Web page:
VA Primary Care Intervention Decreases High-Dose Prescription of Opioids for Veterans with Non-Cancer Pain
Among people receiving opioids for chronic pain, a growing body of literature has demonstrated increasing risk of serious harms as the dose of opioids increases. In October 2013, VA initiated a nationwide Opioid Safety Initiative (OSI) that includes goals of decreasing high-risk opioid prescribing practices, including prescribing of high-dose opioids. Prior to this national initiative, the Minneapolis VA Health Care System implemented a primary care population-based OSI aimed primarily at reducing high-dose opioid prescribing. The OSI consisted of a one-year preparatory phase that included planning, pain management education and training, and baseline evaluation that was followed by the implementation phase, in which active support for Veterans and primary care providers was provided and opioid dose reduction strategies were implemented. At the start of the implementation phase, the Chief of Staff issued a memorandum to all PCPs establishing a health system goal that all Veterans receiving long-term opioids for chronic non-cancer pain should have their daily dose reduced to less than 200 MED (morphine-equivalent mg). Thus, the primary outcome of this study was prescribing of high-dose opioid therapy, defined as >200 MED daily. Prescribing of specific opioid drugs (e.g. oxycodone SA, morphine SA, methadone) over time was examined as a secondary outcome.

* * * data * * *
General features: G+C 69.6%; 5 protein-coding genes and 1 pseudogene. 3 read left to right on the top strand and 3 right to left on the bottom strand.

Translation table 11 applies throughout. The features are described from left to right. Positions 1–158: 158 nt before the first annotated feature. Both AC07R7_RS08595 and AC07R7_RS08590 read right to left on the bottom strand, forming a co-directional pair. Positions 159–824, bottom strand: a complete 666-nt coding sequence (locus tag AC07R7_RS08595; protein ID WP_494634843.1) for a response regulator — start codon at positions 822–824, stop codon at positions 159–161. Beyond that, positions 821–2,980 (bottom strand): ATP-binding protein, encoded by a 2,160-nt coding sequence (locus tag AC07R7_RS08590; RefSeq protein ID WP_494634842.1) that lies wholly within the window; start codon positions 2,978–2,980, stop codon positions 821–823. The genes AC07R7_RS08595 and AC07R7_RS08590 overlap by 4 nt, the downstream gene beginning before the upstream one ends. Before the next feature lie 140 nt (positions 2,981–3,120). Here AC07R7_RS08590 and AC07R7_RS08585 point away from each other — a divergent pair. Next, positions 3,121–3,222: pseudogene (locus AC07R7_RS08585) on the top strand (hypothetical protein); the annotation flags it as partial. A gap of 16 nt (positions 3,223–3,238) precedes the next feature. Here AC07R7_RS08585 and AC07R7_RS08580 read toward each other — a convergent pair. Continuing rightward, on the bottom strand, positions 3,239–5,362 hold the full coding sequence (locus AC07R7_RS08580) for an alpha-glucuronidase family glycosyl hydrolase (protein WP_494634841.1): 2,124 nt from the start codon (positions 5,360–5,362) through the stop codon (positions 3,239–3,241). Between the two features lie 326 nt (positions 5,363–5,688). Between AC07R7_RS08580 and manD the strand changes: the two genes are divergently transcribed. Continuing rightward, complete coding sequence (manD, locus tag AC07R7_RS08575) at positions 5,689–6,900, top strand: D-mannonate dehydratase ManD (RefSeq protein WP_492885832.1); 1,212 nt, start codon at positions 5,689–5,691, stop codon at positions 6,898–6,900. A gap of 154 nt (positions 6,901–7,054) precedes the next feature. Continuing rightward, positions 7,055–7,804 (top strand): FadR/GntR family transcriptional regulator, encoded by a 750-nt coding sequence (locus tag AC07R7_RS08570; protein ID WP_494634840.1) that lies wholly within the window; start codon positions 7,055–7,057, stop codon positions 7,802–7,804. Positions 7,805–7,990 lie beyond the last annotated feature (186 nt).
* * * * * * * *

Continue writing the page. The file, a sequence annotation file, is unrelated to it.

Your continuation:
- Following implementation of the OSI in the Minneapolis VA Health Care System, the number of Veterans prescribed >200 MED daily decreased from 342 to 65. Overall, the number of unique pharmacy patients who received at least one opioid prescription within 90 days decreased from 6,942 on 4/1/2011 to 5,981 on 10/01/2014 (14% decrease).
- The number of Veterans receiving oxycodone SA decreased from 292 to 3 over the study time period. The number of Veterans receiving other long-acting opioids, as well as hydrocodone-acetaminophen, hydromorphone, and oxycodone/acetaminophen also decreased.
- The proportion of primary care providers who agreed that it was reasonable for the medical center to set a 200 MED/day limit was 76% at baseline and 87% at follow-up. The two most commonly endorsed barriers to lowering doses <200 MED/day were patients becoming upset (62% baseline and 64% follow-up) and pressure from patient service representatives or the administration (59% baseline and 22% follow-up).
- This was an uncontrolled evaluation of a quality improvement project that describes prescribing changes over time at one health system level, not among a specific cohort of patients.
- Investigators cannot exclude secular effects or other confounding factors as the cause of observed changes; likely, growing general awareness of opioid-related harms contributed to changes.
- The study did not measure patient outcomes, thus it cannot answer whether reducing high-dose opiod prescribing increased patient safety or affected pain control or patient satisfaction.
Dr. Krebs is part of HSR&D's Center for Chronic Disease Outcomes Research in Minneapolis; her effort was supported by HSR&D. All authors are at the Minneapolis VA Health Care System.
Westanmo A, Marshall P, Jones E, Burns K, and Krebs E. Opioid Dose Reduction in a VA Health Care System – Implementation of a Primary Care Population-Level Initiative. Pain Medicine. February 3, 2015;e-pub ahead of print.